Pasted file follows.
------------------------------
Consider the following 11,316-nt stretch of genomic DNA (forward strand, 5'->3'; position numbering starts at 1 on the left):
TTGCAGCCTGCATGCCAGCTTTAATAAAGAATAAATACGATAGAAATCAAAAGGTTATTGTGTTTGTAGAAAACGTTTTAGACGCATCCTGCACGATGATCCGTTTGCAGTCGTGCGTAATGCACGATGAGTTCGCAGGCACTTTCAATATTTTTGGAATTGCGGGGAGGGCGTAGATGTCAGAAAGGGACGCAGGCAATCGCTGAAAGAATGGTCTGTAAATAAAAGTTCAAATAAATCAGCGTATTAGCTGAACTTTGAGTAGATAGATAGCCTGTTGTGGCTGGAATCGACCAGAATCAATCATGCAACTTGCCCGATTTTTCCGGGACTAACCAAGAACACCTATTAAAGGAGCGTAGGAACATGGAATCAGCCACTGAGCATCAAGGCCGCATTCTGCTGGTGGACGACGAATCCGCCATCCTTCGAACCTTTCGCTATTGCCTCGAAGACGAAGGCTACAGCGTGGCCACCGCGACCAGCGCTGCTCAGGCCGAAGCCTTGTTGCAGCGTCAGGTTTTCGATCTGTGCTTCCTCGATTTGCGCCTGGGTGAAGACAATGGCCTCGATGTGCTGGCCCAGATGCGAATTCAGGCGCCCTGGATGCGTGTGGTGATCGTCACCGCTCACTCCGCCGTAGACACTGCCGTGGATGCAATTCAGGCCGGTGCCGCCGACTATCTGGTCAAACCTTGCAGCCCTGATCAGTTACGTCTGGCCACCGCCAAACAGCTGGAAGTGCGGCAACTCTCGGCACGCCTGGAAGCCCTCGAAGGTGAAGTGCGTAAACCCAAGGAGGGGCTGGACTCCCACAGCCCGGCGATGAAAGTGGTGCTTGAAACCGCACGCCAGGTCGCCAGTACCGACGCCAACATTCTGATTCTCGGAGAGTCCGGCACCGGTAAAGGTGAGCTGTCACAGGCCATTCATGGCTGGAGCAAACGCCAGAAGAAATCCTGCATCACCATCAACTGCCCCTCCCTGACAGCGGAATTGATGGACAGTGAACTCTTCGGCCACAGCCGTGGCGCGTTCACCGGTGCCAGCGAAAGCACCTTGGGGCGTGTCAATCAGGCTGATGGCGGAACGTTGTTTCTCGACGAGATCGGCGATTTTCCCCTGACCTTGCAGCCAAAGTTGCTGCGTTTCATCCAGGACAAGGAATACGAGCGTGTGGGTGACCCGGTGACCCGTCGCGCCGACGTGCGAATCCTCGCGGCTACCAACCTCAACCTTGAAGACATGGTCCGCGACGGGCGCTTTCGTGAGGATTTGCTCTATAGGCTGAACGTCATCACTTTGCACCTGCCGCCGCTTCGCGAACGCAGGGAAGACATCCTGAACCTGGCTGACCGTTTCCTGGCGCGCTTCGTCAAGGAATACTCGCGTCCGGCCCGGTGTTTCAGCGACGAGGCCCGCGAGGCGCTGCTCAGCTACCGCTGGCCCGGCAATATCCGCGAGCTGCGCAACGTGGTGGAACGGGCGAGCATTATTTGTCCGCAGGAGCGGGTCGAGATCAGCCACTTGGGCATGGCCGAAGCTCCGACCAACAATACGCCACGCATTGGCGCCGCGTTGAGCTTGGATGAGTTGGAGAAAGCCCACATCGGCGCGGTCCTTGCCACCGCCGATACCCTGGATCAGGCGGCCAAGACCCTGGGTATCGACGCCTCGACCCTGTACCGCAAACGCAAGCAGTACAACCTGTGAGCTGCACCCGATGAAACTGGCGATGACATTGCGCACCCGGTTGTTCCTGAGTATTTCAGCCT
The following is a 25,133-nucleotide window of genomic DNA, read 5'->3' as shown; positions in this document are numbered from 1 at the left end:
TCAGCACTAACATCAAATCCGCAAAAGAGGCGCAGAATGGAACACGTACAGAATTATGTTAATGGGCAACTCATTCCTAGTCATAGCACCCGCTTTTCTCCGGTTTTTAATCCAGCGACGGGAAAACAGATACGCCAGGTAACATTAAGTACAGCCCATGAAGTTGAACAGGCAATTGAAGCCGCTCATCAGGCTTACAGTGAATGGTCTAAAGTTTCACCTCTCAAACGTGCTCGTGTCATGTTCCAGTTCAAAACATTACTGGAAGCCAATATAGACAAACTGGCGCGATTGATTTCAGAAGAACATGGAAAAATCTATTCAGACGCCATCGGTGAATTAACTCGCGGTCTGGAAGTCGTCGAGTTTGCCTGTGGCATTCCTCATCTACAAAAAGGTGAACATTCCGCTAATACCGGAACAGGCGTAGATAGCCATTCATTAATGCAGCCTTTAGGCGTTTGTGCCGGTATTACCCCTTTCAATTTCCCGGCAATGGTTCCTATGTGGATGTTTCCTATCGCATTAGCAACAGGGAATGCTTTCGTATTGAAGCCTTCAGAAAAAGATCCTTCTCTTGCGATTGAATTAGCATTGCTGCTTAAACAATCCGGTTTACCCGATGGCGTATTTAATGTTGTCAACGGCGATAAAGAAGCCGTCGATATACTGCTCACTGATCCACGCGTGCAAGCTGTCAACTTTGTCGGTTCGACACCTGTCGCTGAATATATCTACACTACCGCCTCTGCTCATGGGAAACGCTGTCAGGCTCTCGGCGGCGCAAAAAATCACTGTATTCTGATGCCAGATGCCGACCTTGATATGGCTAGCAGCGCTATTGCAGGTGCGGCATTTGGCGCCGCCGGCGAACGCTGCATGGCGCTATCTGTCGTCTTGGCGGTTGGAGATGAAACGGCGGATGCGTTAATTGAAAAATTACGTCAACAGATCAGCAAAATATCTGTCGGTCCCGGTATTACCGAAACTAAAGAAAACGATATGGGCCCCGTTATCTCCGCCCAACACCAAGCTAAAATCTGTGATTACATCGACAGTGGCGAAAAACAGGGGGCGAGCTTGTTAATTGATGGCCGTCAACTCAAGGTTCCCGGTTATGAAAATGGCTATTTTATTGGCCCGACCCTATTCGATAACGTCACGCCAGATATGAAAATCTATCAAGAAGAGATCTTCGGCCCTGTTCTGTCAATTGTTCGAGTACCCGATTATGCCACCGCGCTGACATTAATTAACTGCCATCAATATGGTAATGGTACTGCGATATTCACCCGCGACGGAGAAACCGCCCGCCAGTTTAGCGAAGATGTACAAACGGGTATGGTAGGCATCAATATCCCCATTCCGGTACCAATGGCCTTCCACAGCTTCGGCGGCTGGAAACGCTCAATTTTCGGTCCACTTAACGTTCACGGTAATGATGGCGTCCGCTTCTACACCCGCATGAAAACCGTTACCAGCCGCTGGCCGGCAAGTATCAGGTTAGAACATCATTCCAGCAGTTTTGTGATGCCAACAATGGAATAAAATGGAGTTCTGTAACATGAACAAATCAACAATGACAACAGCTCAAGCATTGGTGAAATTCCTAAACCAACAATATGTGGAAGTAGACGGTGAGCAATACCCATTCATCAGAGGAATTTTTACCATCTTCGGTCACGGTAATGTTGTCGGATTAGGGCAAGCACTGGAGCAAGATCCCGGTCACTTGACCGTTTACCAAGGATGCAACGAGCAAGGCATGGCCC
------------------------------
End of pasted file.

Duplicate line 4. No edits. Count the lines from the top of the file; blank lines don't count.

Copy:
TCAGCACTAACATCAAATCCGCAAAAGAGGCGCAGAATGGAACACGTACAGAATTATGTTAATGGGCAACTCATTCCTAGTCATAGCACCCGCTTTTCTCCGGTTTTTAATCCAGCGACGGGAAAACAGATACGCCAGGTAACATTAAGTACAGCCCATGAAGTTGAACAGGCAATTGAAGCCGCTCATCAGGCTTACAGTGAATGGTCTAAAGTTTCACCTCTCAAACGTGCTCGTGTCATGTTCCAGTTCAAAACATTACTGGAAGCCAATATAGACAAACTGGCGCGATTGATTTCAGAAGAACATGGAAAAATCTATTCAGACGCCATCGGTGAATTAACTCGCGGTCTGGAAGTCGTCGAGTTTGCCTGTGGCATTCCTCATCTACAAAAAGGTGAACATTCCGCTAATACCGGAACAGGCGTAGATAGCCATTCATTAATGCAGCCTTTAGGCGTTTGTGCCGGTATTACCCCTTTCAATTTCCCGGCAATGGTTCCTATGTGGATGTTTCCTATCGCATTAGCAACAGGGAATGCTTTCGTATTGAAGCCTTCAGAAAAAGATCCTTCTCTTGCGATTGAATTAGCATTGCTGCTTAAACAATCCGGTTTACCCGATGGCGTATTTAATGTTGTCAACGGCGATAAAGAAGCCGTCGATATACTGCTCACTGATCCACGCGTGCAAGCTGTCAACTTTGTCGGTTCGACACCTGTCGCTGAATATATCTACACTACCGCCTCTGCTCATGGGAAACGCTGTCAGGCTCTCGGCGGCGCAAAAAATCACTGTATTCTGATGCCAGATGCCGACCTTGATATGGCTAGCAGCGCTATTGCAGGTGCGGCATTTGGCGCCGCCGGCGAACGCTGCATGGCGCTATCTGTCGTCTTGGCGGTTGGAGATGAAACGGCGGATGCGTTAATTGAAAAATTACGTCAACAGATCAGCAAAATATCTGTCGGTCCCGGTATTACCGAAACTAAAGAAAACGATATGGGCCCCGTTATCTCCGCCCAACACCAAGCTAAAATCTGTGATTACATCGACAGTGGCGAAAAACAGGGGGCGAGCTTGTTAATTGATGGCCGTCAACTCAAGGTTCCCGGTTATGAAAATGGCTATTTTATTGGCCCGACCCTATTCGATAACGTCACGCCAGATATGAAAATCTATCAAGAAGAGATCTTCGGCCCTGTTCTGTCAATTGTTCGAGTACCCGATTATGCCACCGCGCTGACATTAATTAACTGCCATCAATATGGTAATGGTACTGCGATATTCACCCGCGACGGAGAAACCGCCCGCCAGTTTAGCGAAGATGTACAAACGGGTATGGTAGGCATCAATATCCCCATTCCGGTACCAATGGCCTTCCACAGCTTCGGCGGCTGGAAACGCTCAATTTTCGGTCCACTTAACGTTCACGGTAATGATGGCGTCCGCTTCTACACCCGCATGAAAACCGTTACCAGCCGCTGGCCGGCAAGTATCAGGTTAGAACATCATTCCAGCAGTTTTGTGATGCCAACAATGGAATAAAATGGAGTTCTGTAACATGAACAAATCAACAATGACAACAGCTCAAGCATTGGTGAAATTCCTAAACCAACAATATGTGGAAGTAGACGGTGAGCAATACCCATTCATCAGAGGAATTTTTACCATCTTCGGTCACGGTAATGTTGTCGGATTAGGGCAAGCACTGGAGCAAGATCCCGGTCACTTGACCGTTTACCAAGGATGCAACGAGCAAGGCATGGCCC